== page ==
Helping reporters do a better job covering health issues for men and boys of color.
In his book Whistling Vivaldi, Columbia University Provost Claude Steele recounts how New York Times editorial writer Brent Staples whistled Vivaldi when he walked down city streets in an attempt to reassure white pedestrians that they had nothing to fear from the tall black male.
Staples’ solution may have been creative but his situation, provoking anxiety in strangers walking by, is one that many black men report experiencing.Studies suggest that media coverage of boys and men of color plays a role. As content audits have shown, coverage of boys and men of color tends to center around crime, sports and entertainment. Not only does this present a distorted image of this population, it also serves to instill fear in the wider society.
Recognizing that training budgets have suffered in the past few years, the Maynard Institute is launching an online project to help journalists more accurately and fairly cover boys and men of color.
From tips on how to better cover the education beat, to turning an analytic eye on existing coverage, this feature will look at stories from a variety of news organizations, including “mainstream media” ethnic press and bloggers across the political/ideological and racial/ethnic spectrum.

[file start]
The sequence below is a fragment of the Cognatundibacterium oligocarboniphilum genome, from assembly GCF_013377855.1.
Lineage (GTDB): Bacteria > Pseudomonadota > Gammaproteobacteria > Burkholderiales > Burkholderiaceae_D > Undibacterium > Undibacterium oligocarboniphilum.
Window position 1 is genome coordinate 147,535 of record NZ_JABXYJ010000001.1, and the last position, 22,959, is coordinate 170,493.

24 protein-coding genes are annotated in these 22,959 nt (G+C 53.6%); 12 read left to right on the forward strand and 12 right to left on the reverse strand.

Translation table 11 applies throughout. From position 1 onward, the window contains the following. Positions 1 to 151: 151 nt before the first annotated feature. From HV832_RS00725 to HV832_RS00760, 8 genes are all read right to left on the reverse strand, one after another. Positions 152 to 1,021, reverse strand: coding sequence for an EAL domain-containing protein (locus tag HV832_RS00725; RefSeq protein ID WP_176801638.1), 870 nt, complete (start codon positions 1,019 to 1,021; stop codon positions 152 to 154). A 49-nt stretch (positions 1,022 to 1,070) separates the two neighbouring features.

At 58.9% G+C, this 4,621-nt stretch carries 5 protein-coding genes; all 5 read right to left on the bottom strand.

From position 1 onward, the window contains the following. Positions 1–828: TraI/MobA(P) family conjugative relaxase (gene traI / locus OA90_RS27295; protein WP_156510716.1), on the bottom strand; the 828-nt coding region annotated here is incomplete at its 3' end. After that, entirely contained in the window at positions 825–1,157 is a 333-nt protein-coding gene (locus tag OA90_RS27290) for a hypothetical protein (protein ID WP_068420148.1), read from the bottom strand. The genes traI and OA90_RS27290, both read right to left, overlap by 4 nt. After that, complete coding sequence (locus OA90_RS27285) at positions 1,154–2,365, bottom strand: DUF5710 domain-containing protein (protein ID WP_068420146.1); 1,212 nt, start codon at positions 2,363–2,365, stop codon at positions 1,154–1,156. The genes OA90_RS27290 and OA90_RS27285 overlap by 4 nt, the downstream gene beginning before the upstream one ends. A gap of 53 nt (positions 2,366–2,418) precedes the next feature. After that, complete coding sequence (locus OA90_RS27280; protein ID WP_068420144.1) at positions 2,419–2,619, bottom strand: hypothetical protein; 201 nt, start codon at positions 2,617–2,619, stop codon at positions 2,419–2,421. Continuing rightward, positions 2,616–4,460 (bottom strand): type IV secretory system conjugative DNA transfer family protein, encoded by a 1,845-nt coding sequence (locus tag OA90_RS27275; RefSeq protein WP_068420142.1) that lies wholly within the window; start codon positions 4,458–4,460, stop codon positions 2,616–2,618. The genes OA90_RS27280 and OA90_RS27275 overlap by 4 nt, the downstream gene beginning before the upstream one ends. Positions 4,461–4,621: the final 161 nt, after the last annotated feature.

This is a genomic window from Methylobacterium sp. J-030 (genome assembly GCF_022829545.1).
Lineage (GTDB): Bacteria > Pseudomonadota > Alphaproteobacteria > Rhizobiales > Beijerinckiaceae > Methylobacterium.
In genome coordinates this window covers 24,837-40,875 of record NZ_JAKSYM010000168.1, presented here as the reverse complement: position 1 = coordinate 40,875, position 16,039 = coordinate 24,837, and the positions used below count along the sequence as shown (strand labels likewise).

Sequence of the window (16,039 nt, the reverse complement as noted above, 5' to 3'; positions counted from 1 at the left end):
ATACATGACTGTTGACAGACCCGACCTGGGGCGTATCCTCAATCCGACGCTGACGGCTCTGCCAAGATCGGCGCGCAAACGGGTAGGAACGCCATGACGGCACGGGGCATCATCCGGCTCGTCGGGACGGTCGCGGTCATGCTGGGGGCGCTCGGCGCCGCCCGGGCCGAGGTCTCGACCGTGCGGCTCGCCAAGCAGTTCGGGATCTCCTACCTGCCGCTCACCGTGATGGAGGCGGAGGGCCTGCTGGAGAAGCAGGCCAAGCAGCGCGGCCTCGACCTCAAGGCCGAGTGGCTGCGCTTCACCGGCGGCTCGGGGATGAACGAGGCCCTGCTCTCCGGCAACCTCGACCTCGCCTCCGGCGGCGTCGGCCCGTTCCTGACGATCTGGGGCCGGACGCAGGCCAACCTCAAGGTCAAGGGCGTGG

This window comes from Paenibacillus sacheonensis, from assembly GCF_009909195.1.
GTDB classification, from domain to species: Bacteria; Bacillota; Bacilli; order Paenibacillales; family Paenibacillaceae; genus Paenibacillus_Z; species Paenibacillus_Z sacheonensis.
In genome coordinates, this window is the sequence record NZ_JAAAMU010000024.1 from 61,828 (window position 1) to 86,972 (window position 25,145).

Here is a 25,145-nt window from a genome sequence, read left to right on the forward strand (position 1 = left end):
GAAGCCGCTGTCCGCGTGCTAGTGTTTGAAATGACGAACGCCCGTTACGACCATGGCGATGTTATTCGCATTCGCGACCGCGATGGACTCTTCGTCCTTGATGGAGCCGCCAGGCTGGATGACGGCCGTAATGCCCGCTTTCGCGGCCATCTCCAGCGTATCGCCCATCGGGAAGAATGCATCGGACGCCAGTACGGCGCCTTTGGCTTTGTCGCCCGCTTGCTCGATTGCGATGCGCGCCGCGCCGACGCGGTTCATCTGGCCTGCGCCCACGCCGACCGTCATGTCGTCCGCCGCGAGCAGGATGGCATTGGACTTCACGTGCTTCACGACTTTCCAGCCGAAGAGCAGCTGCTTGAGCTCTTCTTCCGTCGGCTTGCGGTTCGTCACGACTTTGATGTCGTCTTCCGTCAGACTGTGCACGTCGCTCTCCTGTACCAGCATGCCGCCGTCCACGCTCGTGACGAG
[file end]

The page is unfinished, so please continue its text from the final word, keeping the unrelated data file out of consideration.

Each link provides an example of a different approach to covering the same issue. We will also talk to a variety of experts who will provide tips on fresh story angles in order to ensure more inclusive coverage that not only better reflects the reality of men and boys of color, but also will allow readers to better understand the structures that are in place that help to define these realities.
Dori's memorial service, Chapel of the Chimes:
Link to view the entire service at Chapel of the Chimes (1:00:56): http://youtu.be/2oL1IkAnCEU
Link to view highlights from the service (05:24): http://youtu.be/tqoAxZ-ZoN4Please direct your inquiries to:
Evelyn Hsu, Acting Executive Director
Work We <3 | FDP
Instead of spending all our time calling out journalism that doesn't work, we want to find work we like. We'd like to encourage our readers to submit links to content that is moving or challenging and that goes beyond the standard narrative either at the level of form or content. In other words, we want to see journalism that works.
We're particularly interested in work at the nexus of the following categories:
- Please include a comment explaining why the content you're sharing works.
- Comments can be as short or long as desired.